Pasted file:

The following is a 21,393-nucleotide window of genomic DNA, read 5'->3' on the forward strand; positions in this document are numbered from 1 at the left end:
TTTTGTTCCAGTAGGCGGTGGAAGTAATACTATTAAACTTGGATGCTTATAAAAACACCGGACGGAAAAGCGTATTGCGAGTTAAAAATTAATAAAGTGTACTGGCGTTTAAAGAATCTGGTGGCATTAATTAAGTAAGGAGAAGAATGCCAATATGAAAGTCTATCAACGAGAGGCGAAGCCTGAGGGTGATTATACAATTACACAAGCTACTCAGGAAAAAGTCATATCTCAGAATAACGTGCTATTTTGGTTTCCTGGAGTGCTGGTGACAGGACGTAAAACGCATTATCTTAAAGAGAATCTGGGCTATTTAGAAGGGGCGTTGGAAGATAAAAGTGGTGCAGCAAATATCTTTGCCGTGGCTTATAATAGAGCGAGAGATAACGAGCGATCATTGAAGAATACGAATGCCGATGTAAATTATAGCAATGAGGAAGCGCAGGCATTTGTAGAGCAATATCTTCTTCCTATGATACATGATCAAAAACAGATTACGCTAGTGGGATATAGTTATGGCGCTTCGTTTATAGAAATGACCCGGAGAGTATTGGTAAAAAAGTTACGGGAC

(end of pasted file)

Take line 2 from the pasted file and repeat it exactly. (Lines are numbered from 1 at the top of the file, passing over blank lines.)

TTTTGTTCCAGTAGGCGGTGGAAGTAATACTATTAAACTTGGATGCTTATAAAAACACCGGACGGAAAAGCGTATTGCGAGTTAAAAATTAATAAAGTGTACTGGCGTTTAAAGAATCTGGTGGCATTAATTAAGTAAGGAGAAGAATGCCAATATGAAAGTCTATCAACGAGAGGCGAAGCCTGAGGGTGATTATACAATTACACAAGCTACTCAGGAAAAAGTCATATCTCAGAATAACGTGCTATTTTGGTTTCCTGGAGTGCTGGTGACAGGACGTAAAACGCATTATCTTAAAGAGAATCTGGGCTATTTAGAAGGGGCGTTGGAAGATAAAAGTGGTGCAGCAAATATCTTTGCCGTGGCTTATAATAGAGCGAGAGATAACGAGCGATCATTGAAGAATACGAATGCCGATGTAAATTATAGCAATGAGGAAGCGCAGGCATTTGTAGAGCAATATCTTCTTCCTATGATACATGATCAAAAACAGATTACGCTAGTGGGATATAGTTATGGCGCTTCGTTTATAGAAATGACCCGGAGAGTATTGGTAAAAAAGTTACGGGAC